22

Is there a Bash command to convert \r\n to \n?

When I upload my scripts from Windows to Linux, I need a utility like this to make things work.

3
  • 7
    dos2unix is usually available, otherwise sed -e 's/\r$//'
    – falstro
    Jun 24, 2010 at 14:17
  • 1
    No, there's no Bash command for that, but there's dos2unix which is a Unix/Linux program to do what you want. Jun 24, 2010 at 14:27
  • 1
    Why don't you just use a sane text editor that lets you choose newline style when saving files?
    – vtest
    Jun 25, 2010 at 5:39

9 Answers 9

31

There is:

dos2unix
1
  • 1
    This is the historically correct answer, though dos2unix is not always available these days.
    – Jared
    Jul 1, 2014 at 18:07
6

There is a Unix utility called conv that can convert line endings. It is often invoked with softlinks to u2d or d2u or unix2dos or dos2unix.

Additionally there are utilities called fromdos and todos.

0
5

Translate (tr) is available in all Unixes:

tr -d '\r'  # From \r\n line end (DOS/Windows), the \r will be removed so \n line end (Unix) remains.
1
  • 1
    Has a side-effect of removing any other \r's too. They're highly uncommon though. Jul 11, 2013 at 13:53
5

With sed and find that end with .txt, .php, .js, .css:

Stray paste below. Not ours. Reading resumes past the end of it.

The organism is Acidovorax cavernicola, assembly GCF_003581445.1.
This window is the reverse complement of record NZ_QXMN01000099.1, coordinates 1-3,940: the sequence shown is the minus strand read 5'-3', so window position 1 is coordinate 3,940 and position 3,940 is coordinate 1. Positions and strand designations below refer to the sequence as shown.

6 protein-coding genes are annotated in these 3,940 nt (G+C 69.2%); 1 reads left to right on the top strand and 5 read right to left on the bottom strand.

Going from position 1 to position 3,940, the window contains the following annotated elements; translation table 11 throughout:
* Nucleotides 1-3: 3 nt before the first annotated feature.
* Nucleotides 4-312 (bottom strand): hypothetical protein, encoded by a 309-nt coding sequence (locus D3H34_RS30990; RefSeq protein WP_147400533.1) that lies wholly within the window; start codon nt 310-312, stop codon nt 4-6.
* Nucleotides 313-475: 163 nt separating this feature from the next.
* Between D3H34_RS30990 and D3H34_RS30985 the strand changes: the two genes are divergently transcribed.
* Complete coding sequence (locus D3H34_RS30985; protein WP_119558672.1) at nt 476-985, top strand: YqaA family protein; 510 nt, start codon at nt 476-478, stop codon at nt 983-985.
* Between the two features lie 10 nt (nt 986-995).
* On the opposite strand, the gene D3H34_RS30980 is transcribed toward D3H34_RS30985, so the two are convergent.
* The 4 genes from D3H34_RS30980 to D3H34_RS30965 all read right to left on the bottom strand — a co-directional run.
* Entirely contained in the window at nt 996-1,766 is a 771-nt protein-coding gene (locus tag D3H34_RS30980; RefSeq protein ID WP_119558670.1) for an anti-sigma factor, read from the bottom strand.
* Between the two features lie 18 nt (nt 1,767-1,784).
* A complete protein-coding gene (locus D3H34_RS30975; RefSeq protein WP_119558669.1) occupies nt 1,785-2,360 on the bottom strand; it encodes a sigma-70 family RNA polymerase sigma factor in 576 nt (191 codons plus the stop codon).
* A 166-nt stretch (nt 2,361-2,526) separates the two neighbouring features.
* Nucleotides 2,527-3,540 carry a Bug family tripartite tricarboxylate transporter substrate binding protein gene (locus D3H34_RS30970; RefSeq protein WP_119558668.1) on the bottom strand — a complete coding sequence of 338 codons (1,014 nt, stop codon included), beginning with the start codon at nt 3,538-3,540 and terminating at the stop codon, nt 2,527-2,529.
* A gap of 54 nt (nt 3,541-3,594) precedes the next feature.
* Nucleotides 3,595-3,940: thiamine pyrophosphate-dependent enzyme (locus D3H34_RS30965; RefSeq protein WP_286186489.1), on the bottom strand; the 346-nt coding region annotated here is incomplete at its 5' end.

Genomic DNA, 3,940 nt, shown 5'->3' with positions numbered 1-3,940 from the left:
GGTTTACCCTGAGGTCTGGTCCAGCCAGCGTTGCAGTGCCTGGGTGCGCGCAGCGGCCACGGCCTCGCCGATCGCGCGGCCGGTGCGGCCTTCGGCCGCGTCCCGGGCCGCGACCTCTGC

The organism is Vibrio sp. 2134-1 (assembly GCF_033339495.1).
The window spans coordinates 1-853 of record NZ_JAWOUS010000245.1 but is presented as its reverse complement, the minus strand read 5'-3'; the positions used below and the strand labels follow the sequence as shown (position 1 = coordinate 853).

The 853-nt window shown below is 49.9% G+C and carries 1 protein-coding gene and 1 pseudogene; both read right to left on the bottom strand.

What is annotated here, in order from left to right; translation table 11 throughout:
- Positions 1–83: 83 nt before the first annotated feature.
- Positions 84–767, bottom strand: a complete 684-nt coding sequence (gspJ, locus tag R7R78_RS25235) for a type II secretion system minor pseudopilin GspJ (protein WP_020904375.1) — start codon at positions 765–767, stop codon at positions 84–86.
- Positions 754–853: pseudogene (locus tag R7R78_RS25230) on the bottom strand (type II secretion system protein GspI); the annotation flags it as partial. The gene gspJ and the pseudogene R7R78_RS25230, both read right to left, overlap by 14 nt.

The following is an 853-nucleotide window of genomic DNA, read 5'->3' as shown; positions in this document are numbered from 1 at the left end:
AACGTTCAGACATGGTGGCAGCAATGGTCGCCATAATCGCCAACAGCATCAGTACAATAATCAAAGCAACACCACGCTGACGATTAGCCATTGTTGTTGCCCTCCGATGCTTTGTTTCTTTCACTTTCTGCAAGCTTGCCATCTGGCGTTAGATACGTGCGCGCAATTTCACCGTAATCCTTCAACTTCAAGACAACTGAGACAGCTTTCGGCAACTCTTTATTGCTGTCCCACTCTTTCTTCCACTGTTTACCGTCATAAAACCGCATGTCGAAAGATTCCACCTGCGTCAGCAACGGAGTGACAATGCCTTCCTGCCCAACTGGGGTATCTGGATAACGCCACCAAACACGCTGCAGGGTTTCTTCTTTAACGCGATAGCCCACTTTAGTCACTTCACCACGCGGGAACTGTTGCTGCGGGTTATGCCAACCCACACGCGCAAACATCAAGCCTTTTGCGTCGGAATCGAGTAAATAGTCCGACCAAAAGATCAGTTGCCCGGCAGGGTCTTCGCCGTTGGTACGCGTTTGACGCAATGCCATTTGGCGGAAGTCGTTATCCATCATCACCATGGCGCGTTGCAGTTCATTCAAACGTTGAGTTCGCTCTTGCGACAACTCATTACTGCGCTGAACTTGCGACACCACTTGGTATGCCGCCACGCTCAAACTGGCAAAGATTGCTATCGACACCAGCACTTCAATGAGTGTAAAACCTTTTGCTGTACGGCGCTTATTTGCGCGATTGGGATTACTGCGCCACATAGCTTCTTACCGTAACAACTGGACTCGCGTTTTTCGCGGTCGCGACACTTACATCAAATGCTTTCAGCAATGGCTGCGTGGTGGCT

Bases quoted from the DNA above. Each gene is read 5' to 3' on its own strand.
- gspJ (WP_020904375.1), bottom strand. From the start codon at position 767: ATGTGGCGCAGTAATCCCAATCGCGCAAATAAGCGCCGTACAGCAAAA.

sed -rie 's/\r\n/\n/' \
 $(find . -type f -iregex ".*\.\(txt\|php\|js\|css\)")
4

Doing this with POSIX is tricky:

  • POSIX Sed does not support \r or \15. Even if it did, the in place option -i is not POSIX

  • POSIX Awk does support \r and \15, however the -i inplace option is not POSIX

  • d2u and dos2unix are not POSIX utilities, but ex is

  • POSIX ex does not support \r, \15, \n or \12

To remove carriage returns:

awk 'BEGIN{RS="\1";ORS="";getline;gsub("\r","");print>ARGV[1]}' file

To add carriage returns:

awk 'BEGIN{RS="\1";ORS="";getline;gsub("\n","\r&");print>ARGV[1]}' file
0
2

Using man 1 ed (which edits files in-place without any previous backup - unlike: sed .. -i ".bak" ...):

ed -s file <<< $'H\ng/\r*$/s///\nwq'
2
  • I diden't even know ed,but it does the job (old but gold)
    – dwana
    Sep 9, 2015 at 14:01
  • This command worked for me when commands from other answers did not exist on the shared hosting I am using. Thanks :)
    – FK-
    Aug 18, 2019 at 10:45
0

Yes, use dos2unix. For example:

[justin@mybox ~]$ dos2unix myfile
0

$ recode dos.. FILE
$ flip -u FILE

(Each also exists for non-Ubuntu systems, but these links are handy.)

0

cat input.csv | sed 's/\r/\n/g' > output.csv

1
  • Some explanation and formatting would make this an answer. Right now it's just a comment. Sep 25, 2020 at 3:13

Your Answer

By clicking “Post Your Answer”, you agree to our terms of service, privacy policy and cookie policy

Not the answer you're looking for? Browse other questions tagged or ask your own question.